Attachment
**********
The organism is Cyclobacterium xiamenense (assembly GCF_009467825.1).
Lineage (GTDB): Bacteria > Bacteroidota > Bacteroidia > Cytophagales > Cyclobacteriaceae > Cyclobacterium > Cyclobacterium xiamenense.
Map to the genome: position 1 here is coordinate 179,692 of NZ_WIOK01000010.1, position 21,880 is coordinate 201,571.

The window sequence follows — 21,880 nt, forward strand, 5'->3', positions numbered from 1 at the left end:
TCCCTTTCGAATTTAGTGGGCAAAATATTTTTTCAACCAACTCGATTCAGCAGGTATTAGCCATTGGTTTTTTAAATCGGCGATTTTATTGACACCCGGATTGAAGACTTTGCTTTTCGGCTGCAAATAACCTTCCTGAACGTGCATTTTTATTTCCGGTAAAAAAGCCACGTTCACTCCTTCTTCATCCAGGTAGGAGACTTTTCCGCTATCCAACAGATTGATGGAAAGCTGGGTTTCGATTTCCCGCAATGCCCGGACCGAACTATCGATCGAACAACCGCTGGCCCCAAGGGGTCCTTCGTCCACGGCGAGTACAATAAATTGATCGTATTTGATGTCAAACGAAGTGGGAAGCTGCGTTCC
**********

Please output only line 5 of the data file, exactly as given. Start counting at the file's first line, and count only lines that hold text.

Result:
TCCCTTTCGAATTTAGTGGGCAAAATATTTTTTCAACCAACTCGATTCAGCAGGTATTAGCCATTGGTTTTTTAAATCGGCGATTTTATTGACACCCGGATTGAAGACTTTGCTTTTCGGCTGCAAATAACCTTCCTGAACGTGCATTTTTATTTCCGGTAAAAAAGCCACGTTCACTCCTTCTTCATCCAGGTAGGAGACTTTTCCGCTATCCAACAGATTGATGGAAAGCTGGGTTTCGATTTCCCGCAATGCCCGGACCGAACTATCGATCGAACAACCGCTGGCCCCAAGGGGTCCTTCGTCCACGGCGAGTACAATAAATTGATCGTATTTGATGTCAAACGAAGTGGGAAGCTGCGTTCC